Miami Marlins

Miami Marlins official barber Hugo ‘Juice’ Tandron becomes unlikely cult hero

Miami Marlins barber a cut above the rest

Hugo "Juice" Tandron, the Miami Marlins official barber, is an ex-con who grew up in Carol City and now cuts the hair for Major League baseball players. "Juice" gives the Miami Herald a peek on the work and relationships that he has built while cu
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Hugo "Juice" Tandron, the Miami Marlins official barber, is an ex-con who grew up in Carol City and now cuts the hair for Major League baseball players. "Juice" gives the Miami Herald a peek on the work and relationships that he has built while cu

One by one, the millionaire baseball players make their way through the bowels of Marlins Park to Hugo “Juice” Tandron’s closet-turned-barber-shop, the only one of its kind in all of Major League Baseball.

On the door is a sign: “Headz Up Barbershop.” Just to the left is a lighted barber’s pole. When it’s lit, Juice is in.

The players poke their heads into the 10-by-15-foot room to see if his lone chair is occupied. It almost always is, especially on game days. That chair has become a pregame ritual for the Marlins and a must-stop for visiting major leaguers. Getting into that chair has become almost as difficult as getting a table at Miami’s trendiest restaurants.

Tandron is admittedly “not your typical-looking 45-year-old barber,” with 100-plus tattoos and a long bushy beard. “I look like a street dude, and people are quick to judge me based on my looks.”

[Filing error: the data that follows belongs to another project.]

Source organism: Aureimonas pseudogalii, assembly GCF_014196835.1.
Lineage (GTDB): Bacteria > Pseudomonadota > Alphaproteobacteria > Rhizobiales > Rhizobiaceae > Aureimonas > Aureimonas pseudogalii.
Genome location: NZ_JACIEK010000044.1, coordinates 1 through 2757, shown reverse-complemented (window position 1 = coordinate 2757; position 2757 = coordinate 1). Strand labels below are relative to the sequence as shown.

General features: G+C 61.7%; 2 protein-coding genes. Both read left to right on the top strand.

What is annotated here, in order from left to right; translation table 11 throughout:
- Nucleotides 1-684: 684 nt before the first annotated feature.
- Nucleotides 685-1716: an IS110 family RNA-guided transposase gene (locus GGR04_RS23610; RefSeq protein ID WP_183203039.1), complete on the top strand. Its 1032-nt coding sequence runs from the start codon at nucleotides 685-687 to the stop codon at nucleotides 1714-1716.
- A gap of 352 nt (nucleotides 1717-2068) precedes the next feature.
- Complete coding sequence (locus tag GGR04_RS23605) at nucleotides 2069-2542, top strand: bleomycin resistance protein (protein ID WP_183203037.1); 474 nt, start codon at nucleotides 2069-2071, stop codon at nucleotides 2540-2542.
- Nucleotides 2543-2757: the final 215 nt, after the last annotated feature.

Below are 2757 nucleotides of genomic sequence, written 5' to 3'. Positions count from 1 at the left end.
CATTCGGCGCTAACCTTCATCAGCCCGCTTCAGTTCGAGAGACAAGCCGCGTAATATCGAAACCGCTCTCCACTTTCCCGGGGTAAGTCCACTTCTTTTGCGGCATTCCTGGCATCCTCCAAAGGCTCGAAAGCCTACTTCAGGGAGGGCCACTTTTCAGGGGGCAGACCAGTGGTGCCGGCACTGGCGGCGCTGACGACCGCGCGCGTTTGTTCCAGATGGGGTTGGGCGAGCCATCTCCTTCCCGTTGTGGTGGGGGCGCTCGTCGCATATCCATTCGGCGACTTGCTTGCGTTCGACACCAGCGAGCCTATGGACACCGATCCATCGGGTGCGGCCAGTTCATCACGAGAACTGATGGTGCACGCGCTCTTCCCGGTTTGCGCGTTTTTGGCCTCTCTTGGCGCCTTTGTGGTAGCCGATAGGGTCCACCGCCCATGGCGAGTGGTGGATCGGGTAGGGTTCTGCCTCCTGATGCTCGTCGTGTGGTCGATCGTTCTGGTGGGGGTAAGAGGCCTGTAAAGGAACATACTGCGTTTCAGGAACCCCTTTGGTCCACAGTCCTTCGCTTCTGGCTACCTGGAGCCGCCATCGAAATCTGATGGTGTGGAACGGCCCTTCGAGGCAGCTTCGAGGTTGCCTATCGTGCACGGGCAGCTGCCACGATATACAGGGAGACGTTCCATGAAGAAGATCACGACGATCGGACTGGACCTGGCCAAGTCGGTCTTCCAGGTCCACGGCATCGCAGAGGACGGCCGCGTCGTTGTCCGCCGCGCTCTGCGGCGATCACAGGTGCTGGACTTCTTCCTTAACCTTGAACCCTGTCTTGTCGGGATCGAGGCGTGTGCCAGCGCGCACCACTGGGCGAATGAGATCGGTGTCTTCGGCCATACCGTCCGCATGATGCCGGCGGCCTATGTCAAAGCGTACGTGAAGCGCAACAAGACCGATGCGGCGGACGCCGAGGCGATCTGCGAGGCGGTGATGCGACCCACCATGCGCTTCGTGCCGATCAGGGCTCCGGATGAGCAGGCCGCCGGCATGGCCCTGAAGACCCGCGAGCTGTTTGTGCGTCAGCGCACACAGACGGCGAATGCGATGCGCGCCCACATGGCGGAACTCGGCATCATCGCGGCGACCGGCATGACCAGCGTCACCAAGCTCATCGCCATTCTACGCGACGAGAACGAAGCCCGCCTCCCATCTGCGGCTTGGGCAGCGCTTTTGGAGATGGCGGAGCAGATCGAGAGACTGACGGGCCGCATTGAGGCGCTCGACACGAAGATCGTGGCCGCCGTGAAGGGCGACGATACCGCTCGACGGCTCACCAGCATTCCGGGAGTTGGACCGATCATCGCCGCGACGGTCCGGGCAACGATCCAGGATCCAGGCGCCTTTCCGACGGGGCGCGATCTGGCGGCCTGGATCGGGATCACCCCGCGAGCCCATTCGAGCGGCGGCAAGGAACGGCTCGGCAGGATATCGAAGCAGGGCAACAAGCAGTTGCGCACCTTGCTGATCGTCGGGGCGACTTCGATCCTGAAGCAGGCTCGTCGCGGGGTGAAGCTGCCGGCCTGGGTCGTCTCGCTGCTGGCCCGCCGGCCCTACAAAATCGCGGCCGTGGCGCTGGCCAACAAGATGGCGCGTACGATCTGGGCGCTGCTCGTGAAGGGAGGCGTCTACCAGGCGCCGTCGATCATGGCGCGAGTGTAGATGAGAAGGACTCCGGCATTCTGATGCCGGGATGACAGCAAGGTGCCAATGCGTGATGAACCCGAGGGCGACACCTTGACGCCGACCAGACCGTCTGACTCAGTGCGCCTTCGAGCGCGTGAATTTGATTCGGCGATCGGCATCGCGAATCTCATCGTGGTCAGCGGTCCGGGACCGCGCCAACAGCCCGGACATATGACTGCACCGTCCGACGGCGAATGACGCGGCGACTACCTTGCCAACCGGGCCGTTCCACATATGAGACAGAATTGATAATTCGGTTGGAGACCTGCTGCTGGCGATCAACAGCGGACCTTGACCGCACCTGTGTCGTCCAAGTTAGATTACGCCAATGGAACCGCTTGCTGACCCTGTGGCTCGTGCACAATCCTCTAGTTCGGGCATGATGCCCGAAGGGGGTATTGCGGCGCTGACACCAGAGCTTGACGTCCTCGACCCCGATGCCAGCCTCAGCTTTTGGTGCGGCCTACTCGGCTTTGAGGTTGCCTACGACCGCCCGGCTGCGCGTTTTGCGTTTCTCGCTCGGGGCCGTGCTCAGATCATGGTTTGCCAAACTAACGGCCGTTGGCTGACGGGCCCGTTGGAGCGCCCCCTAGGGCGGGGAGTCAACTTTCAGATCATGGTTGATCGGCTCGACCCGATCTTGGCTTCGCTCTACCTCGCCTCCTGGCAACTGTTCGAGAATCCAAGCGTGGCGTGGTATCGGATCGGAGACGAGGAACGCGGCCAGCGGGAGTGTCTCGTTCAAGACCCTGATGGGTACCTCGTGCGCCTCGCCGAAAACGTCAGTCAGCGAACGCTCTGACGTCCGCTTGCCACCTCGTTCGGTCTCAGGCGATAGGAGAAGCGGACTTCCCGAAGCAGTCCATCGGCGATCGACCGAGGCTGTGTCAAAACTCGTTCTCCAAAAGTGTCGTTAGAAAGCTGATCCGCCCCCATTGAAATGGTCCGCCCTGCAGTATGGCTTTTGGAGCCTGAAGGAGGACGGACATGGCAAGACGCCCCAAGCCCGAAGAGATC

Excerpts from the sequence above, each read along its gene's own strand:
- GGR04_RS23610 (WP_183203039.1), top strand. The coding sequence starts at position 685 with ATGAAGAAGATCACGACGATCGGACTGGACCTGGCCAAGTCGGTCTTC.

Among the stars who have gotten haircuts in his chair: Reggie Jackson, Hank Aaron, Andre Dawson, Tony Perez and just about every Marlins player and manager over the past 17 years. The signatures on his Wall of Fame are impressive. Team president David Samson stopped by late last week for a trim.

“Hugo is the personification of the adage that you cannot judge a book by its cover,” Samson said. “He has this exterior that you would wonder, and then you realize he is a family man from top to bottom who has an opportunity to be involved with the most confidential conversations. He’s become like everybody’s psychologist. I first met him in 2002, went to his shop in Miami Gardens. Here I am this 5-5, 125-pound Jewish boy, and he always made me feel very welcome.”

On this particular day, the Milwaukee Brewers are in town. Five Brewers had come by for cuts the previous afternoon. A half-dozen more and an assistant coach would stop by in the span of two hours. Brewers third baseman Hernan Perez was in his chair for the first time.

“Juice is famous all over the league,” Perez said. “Some guys let their hair and beards grow until they get to Miami because they want him to do their cuts.”

Tandron is telling a chilling story about that late night outside a North Miami night club, the night he was nearly killed when a man pulled out a submachine gun and pointed it at Tandron’s young face. Tandron was 17, and wanted to be “meaner” than all the other kids growing up in Carol City’s Leslie Estates-Cherry Bay housing development — a neighborhood not befitting its idyllic name.